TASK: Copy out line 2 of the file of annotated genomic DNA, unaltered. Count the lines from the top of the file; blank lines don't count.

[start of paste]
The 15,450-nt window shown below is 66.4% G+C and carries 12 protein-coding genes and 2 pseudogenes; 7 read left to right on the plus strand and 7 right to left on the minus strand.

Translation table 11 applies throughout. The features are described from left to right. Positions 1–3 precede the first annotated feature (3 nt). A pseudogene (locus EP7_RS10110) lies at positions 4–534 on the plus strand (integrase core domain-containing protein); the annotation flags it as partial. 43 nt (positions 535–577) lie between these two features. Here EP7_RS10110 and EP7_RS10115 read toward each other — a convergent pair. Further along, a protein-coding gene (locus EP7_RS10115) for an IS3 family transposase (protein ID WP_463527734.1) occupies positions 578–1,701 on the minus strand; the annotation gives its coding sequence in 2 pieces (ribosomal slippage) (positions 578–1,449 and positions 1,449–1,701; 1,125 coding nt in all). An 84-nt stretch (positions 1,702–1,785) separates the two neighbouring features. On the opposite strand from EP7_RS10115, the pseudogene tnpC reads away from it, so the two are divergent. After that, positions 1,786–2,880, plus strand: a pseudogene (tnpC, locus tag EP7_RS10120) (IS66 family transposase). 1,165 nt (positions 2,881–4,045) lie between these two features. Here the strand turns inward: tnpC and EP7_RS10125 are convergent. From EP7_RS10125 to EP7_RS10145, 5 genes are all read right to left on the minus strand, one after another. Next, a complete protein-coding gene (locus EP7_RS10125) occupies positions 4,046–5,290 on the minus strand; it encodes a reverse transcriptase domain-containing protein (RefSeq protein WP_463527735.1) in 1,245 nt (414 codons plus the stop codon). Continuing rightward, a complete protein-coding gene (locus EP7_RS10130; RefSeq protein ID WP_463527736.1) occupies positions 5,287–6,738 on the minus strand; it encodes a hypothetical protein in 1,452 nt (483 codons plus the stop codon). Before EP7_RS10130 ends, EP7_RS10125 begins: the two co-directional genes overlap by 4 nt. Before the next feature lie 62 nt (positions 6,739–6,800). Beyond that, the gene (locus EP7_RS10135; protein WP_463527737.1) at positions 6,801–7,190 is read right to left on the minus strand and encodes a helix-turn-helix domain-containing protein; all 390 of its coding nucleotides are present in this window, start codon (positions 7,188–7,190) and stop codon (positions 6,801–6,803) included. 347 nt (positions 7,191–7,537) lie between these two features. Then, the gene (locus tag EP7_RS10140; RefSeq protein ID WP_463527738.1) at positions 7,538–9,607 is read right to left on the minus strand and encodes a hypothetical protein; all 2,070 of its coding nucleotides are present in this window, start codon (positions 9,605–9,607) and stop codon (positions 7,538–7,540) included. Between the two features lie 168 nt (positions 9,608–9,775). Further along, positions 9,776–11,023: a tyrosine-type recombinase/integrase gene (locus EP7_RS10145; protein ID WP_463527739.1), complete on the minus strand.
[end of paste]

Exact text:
Translation table 11 applies throughout. The features are described from left to right. Positions 1–3 precede the first annotated feature (3 nt). A pseudogene (locus EP7_RS10110) lies at positions 4–534 on the plus strand (integrase core domain-containing protein); the annotation flags it as partial. 43 nt (positions 535–577) lie between these two features. Here EP7_RS10110 and EP7_RS10115 read toward each other — a convergent pair. Further along, a protein-coding gene (locus EP7_RS10115) for an IS3 family transposase (protein ID WP_463527734.1) occupies positions 578–1,701 on the minus strand; the annotation gives its coding sequence in 2 pieces (ribosomal slippage) (positions 578–1,449 and positions 1,449–1,701; 1,125 coding nt in all). An 84-nt stretch (positions 1,702–1,785) separates the two neighbouring features. On the opposite strand from EP7_RS10115, the pseudogene tnpC reads away from it, so the two are divergent. After that, positions 1,786–2,880, plus strand: a pseudogene (tnpC, locus tag EP7_RS10120) (IS66 family transposase). 1,165 nt (positions 2,881–4,045) lie between these two features. Here the strand turns inward: tnpC and EP7_RS10125 are convergent. From EP7_RS10125 to EP7_RS10145, 5 genes are all read right to left on the minus strand, one after another. Next, a complete protein-coding gene (locus EP7_RS10125) occupies positions 4,046–5,290 on the minus strand; it encodes a reverse transcriptase domain-containing protein (RefSeq protein WP_463527735.1) in 1,245 nt (414 codons plus the stop codon). Continuing rightward, a complete protein-coding gene (locus EP7_RS10130; RefSeq protein ID WP_463527736.1) occupies positions 5,287–6,738 on the minus strand; it encodes a hypothetical protein in 1,452 nt (483 codons plus the stop codon). Before EP7_RS10130 ends, EP7_RS10125 begins: the two co-directional genes overlap by 4 nt. Before the next feature lie 62 nt (positions 6,739–6,800). Beyond that, the gene (locus EP7_RS10135; protein WP_463527737.1) at positions 6,801–7,190 is read right to left on the minus strand and encodes a helix-turn-helix domain-containing protein; all 390 of its coding nucleotides are present in this window, start codon (positions 7,188–7,190) and stop codon (positions 6,801–6,803) included. 347 nt (positions 7,191–7,537) lie between these two features. Then, the gene (locus tag EP7_RS10140; RefSeq protein ID WP_463527738.1) at positions 7,538–9,607 is read right to left on the minus strand and encodes a hypothetical protein; all 2,070 of its coding nucleotides are present in this window, start codon (positions 9,605–9,607) and stop codon (positions 7,538–7,540) included. Between the two features lie 168 nt (positions 9,608–9,775). Further along, positions 9,776–11,023: a tyrosine-type recombinase/integrase gene (locus EP7_RS10145; protein ID WP_463527739.1), complete on the minus strand.